This video is part of a series of videos produced by Panos Caribbean, in the context of COP24, to highlight the human and social justice dimensions of climate change. It focuses on the relationship between gender and climate change, and looks in particular at the impacts of climate change on women and men, at the role of women in responding to these impacts, and at the contribution of women to the global fight for climate justice.

It features 4 Caribbean heroines in the global fight against climate change: Ambassador Dessima M. Williams, former Chair of AOSIS 2009-2011; UnaMay Gordon, Director of the Climate Change Division for the Government of Jamaica; Judith Wedderburn, Gender & Development Practitioner; and Dizzanne Billy, climate activist with the Caribbean Youth Environment Network (CYEN).



Climate Change is a Gender Issue – Caribbean Video Released

Katowice, Poland, 11 December 2018 - It is “Gender Day” at COP24, the global climate conference, and on this occasion Panos Caribbean is releasing a video to highlight the gender dimensions of the climate-change crisis and the role that women play, at all levels, to respond to this situation.

Directed and produced by Jamaican Esther Figueroa, this documentary features four leading Caribbean professionals and activists who share their views and their experiences, including Grenada’s former Ambassador Dessima Williams, who chaired the Alliance of Small Island States (AOSIS) between 2009 and 2011, and who reminds us that “women, when they emerge as decision-makers, make a marked, step-change contribution to decisions that affect people”.

“Women need to be empowered,” says Dizzanne Billy, member and former President of the Trinidad and Tobago Chapter of the Caribbean Youth Environment Network (CYEN), who notes that “the means of production are not equally available to women as they are to men”, so that women have to bear the consequences of climate change without having the opportunity of shaping the measures to combat it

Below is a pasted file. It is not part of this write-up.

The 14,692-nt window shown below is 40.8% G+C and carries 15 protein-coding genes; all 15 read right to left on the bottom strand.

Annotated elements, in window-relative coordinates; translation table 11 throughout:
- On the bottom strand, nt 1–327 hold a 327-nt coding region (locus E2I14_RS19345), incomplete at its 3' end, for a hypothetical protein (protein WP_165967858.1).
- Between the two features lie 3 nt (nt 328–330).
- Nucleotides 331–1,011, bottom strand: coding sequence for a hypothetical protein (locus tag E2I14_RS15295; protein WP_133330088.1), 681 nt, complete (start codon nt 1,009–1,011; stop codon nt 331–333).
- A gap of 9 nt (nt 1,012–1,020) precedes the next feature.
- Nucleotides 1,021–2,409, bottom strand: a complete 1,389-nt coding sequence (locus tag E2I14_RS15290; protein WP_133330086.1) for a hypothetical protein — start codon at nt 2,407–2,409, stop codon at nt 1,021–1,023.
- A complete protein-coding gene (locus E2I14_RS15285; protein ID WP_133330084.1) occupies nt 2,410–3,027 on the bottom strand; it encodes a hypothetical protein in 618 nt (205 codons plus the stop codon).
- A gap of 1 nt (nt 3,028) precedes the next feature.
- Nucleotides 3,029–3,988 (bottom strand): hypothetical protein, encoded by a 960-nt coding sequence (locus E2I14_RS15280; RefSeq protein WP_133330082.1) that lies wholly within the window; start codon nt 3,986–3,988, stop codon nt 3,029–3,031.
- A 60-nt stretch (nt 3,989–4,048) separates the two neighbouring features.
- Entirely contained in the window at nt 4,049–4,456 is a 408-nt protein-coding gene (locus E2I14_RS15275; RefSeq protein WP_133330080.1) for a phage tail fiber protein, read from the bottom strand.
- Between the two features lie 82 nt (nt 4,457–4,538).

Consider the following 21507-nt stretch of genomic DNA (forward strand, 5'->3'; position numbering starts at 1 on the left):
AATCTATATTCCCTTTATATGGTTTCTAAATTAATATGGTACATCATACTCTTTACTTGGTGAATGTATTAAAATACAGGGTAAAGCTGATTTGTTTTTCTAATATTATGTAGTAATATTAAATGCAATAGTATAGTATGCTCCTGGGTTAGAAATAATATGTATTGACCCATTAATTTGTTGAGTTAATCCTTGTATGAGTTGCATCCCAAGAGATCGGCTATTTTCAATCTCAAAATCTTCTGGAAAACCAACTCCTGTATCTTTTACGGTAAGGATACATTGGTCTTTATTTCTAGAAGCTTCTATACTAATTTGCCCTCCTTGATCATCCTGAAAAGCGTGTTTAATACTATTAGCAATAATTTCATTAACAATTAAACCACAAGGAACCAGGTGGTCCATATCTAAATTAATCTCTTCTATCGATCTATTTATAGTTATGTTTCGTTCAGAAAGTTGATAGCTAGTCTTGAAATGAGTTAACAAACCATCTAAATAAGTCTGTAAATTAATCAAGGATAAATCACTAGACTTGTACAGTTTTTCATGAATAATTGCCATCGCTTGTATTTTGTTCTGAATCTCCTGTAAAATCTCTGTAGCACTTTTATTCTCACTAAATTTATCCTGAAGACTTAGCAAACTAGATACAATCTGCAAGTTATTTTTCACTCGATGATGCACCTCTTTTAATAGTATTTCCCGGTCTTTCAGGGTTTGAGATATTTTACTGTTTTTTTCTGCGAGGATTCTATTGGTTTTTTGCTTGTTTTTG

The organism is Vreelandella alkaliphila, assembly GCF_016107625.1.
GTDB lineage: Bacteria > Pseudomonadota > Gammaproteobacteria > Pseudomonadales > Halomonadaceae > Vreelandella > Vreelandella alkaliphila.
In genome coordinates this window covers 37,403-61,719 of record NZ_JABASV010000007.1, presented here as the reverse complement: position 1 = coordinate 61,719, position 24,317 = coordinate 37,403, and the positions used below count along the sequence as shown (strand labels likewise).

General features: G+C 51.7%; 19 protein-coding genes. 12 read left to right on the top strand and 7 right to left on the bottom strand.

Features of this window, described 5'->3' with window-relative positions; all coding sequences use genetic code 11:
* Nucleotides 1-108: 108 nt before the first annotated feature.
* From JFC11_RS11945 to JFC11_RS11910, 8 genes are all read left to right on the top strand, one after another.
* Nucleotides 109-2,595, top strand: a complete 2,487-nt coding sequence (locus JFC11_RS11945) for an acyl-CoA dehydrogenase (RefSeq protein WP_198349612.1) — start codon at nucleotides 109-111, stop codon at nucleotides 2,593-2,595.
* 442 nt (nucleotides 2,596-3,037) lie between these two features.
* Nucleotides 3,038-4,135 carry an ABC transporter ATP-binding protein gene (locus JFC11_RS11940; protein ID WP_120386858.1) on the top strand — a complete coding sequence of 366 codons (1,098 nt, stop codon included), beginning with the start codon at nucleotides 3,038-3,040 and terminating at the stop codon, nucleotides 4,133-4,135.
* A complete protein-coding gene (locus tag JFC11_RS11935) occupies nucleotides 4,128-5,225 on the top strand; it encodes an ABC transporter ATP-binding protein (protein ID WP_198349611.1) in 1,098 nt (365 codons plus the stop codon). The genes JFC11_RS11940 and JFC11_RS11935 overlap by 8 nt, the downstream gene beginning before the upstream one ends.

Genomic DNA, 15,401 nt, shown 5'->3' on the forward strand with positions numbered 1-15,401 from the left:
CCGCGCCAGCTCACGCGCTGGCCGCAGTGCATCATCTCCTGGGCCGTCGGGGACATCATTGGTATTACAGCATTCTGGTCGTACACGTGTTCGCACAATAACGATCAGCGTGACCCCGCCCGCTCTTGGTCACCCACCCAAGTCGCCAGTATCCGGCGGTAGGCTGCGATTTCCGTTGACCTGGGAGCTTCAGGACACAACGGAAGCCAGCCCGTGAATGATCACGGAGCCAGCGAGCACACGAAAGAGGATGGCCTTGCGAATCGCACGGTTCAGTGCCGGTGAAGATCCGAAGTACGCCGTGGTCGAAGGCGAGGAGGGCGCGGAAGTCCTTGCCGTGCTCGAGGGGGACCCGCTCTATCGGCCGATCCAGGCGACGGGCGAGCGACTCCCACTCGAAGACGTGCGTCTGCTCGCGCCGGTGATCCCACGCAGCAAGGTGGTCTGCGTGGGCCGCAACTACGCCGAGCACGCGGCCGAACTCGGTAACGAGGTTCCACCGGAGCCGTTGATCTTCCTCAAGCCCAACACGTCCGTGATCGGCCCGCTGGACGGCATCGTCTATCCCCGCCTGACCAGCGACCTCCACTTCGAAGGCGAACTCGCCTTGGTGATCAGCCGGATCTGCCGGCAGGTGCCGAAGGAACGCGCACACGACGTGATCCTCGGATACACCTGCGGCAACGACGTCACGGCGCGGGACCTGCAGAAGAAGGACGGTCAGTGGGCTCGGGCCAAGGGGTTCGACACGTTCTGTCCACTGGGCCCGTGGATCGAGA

“If women’s concerns, their gender concerns, are not properly and adequately addressed, what we are looking at is intergenerational poverty,” says Judith Wedderburn, Jamaican Gender and Development Practitioner, “and if a woman is a single income earner, when there is a period of extreme weather, the small resources that she does have, she has to work magic to continue to take care of the family”.

“When you are making policy,” says UnaMay Gordon, Director of the Climate Change Division in the Government of Jamaica, “you must ensure that a gender lens is placed on these policies”, so that the needs, perspectives, experiences and knowledge of all people impacted by climate change are properly and equally considered.

“We, women of the world, have a right to be at the table and we are emerging more and more at the table,” says Dessima Williams. With this video, Panos Caribbean hopes to contribute to the growing realisation, the world over, that climate change is a gender issue, a social justice issue.

Gender Day at COP24 is dedicated to raising awareness of the importance of gender-responsive climate policy and action, as well as highlighting women’s leadership in climate decision-making and action. This new video by Panos Caribbean showcases the leadership role that Caribbean women play, and will continue to play, in the most urgent fight against climate change, and for the social, political, financial and environmental responses that are needed for change now.

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Contact information:
Panos Caribbean
Yves Renard, Interim Coordinator
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